1. Health

Disabled Agriculture Workers

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Updated September 30, 2012

Disabled Agriculture Workers

Farm Equipment in Field

Rob Bouman @Dreamstime.com

According to the Bureau of Labor Statistics, "288,000 agricultural workers between the ages of 15 and 79 have a disability that affects their ability to perform one or more essential tasks” in the United States. These workers may be employed on family farms, food processing plants or working for agriculture departments at the local, state or national level. A person who works in the agriculture industry is often aware of the inherent dangers of working with, or around, the various types of equipment necessary for doing these jobs. Despite a lot of care working under dangerous conditions, injuries are common in all age groups.

Agriculture Worker Disabilities

There are a number of disabilities that can make working difficult, and not all of them are physical disabilities. According to AgrAbility, the following are the disabilities reported by farmers receiving services through this government agency:

  • Arthritis
  • Joint replacements
  • Back, leg, arm or joint injuries
  • Amputations involving the upper or lower extremities
  • Neuromuscular disorders, including but not limited to Cerebral Palsy, ALS and Multiple Sclerosis
  • Spinal cord injuries resulting in paralysis
  • Head injuries
  • Cancer
  • Heart disease
  • Diabetes
  • Respiratory illness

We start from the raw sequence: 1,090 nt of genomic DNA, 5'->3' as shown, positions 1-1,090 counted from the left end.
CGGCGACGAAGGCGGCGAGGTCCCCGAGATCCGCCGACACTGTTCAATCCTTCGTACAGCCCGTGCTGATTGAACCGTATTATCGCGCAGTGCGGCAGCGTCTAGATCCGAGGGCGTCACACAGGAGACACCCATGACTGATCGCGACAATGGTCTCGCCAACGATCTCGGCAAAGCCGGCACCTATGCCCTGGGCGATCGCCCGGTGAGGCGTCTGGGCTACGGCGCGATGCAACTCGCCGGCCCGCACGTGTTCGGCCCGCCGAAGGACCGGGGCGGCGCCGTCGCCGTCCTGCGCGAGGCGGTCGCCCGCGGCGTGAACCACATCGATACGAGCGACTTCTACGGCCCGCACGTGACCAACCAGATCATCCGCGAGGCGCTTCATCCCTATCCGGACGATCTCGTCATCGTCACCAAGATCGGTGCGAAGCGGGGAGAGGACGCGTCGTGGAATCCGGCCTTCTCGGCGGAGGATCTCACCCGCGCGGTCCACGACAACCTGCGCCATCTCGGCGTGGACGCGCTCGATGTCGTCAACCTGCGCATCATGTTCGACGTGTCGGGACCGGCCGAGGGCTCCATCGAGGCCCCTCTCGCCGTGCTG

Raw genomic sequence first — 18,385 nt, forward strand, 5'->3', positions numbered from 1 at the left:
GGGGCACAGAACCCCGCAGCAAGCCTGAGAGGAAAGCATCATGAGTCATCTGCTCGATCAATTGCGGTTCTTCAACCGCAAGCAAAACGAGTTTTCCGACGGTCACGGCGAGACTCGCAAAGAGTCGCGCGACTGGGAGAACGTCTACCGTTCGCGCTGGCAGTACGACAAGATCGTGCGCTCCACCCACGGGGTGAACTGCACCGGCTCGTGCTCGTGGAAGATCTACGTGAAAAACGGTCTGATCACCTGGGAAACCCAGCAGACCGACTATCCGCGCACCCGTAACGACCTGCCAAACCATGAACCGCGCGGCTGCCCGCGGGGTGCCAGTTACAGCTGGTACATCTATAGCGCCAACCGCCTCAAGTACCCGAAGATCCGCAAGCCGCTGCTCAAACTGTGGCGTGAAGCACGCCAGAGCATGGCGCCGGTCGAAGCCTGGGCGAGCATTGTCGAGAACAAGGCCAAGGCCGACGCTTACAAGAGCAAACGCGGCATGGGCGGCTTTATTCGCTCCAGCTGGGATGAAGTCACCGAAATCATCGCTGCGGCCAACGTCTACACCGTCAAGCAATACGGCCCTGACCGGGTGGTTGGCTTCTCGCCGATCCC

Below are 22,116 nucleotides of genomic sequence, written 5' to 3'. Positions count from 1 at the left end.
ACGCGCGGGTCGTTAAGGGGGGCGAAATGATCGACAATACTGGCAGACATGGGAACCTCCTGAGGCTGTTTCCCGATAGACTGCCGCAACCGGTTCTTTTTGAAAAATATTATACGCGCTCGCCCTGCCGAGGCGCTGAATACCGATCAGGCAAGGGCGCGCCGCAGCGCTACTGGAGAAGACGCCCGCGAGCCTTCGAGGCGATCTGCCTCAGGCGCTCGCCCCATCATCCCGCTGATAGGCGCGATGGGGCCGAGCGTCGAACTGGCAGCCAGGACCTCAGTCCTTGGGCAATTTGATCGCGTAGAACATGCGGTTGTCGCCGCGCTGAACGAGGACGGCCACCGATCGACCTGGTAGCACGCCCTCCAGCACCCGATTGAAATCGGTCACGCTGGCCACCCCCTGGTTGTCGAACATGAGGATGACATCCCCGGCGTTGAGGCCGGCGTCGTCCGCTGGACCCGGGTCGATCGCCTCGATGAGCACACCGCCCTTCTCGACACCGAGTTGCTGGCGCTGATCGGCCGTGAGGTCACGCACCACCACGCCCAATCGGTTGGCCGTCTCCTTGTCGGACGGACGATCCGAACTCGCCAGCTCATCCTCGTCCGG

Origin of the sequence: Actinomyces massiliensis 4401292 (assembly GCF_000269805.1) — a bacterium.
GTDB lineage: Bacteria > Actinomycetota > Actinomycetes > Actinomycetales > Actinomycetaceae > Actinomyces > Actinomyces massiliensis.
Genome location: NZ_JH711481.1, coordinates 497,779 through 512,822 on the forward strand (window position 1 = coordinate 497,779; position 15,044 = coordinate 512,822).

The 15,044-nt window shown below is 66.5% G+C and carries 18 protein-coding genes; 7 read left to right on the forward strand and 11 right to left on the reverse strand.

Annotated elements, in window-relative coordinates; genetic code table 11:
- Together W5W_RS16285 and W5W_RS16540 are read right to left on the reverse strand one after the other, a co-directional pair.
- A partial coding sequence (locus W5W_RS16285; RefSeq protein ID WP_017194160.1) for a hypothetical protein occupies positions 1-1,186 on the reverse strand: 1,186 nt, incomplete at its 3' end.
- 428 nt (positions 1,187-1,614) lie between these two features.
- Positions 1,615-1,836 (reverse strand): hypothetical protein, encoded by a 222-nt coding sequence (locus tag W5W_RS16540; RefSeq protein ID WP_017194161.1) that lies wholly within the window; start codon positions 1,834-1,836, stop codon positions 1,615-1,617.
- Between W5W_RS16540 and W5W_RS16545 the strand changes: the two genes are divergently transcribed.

• Visual impairment
  • Hearing impairment
  • Burns
  • Chemical sensitivity

The causes of the aforementioned disabilities are as follows:

  • 32 percent of the disabilities are caused by falls, farm machinery or equipment accidents, and livestock-related injuries
  • 24 percent are non-farm related injuries, such as those sustained in car accidents, falls or recreational accidents
  • 44 percent are non-farm related disabilities, such as arthritis, heart disease and diabetes

Agriculture Workers

A large number of individuals who are disabled work on their own, or a local family farm. In rural areas, summer employment for teenagers often consists of working in various capacities on a farm. Families work farms that have been passed down for generations, with little thought given to leaving their farm work if they become disabled. Rather, they find ways to accommodate their disabilities so that they can keep on earning a living.

Agriculture workers also include pickers, packers, delivery drivers and inspectors, as well as a variety of other agriculture-related jobs. These workers may be part-time, full-time or seasonal, depending upon the agriculture industry they are working in. Injuries can be sustained under any working conditions, regardless of age or skill level.

Organizations, such as AgrAbility, help agriculture workers find the help they need to keep working their job. They provide access to services, such as job training, and help connect disabled workers with other service organizations that can help them make their jobs accessible.

Accessibility

In many cases, agriculture workers do not have to give up their jobs if they become partially disabled. There are many different ways to make their jobs accessible, from the installation of accessible equipment, such as lifts, to job training for new careers in the agriculture industry. There are many organizations that can help a disabled worker fund the purchase of adaptive equipment, as well as provide training for the workers and their caregivers to learn how to use the equipment. In addition, there are many services available to disabled workers to help them regain their independence.

Organizations that can help disabled agriculture workers include the following:

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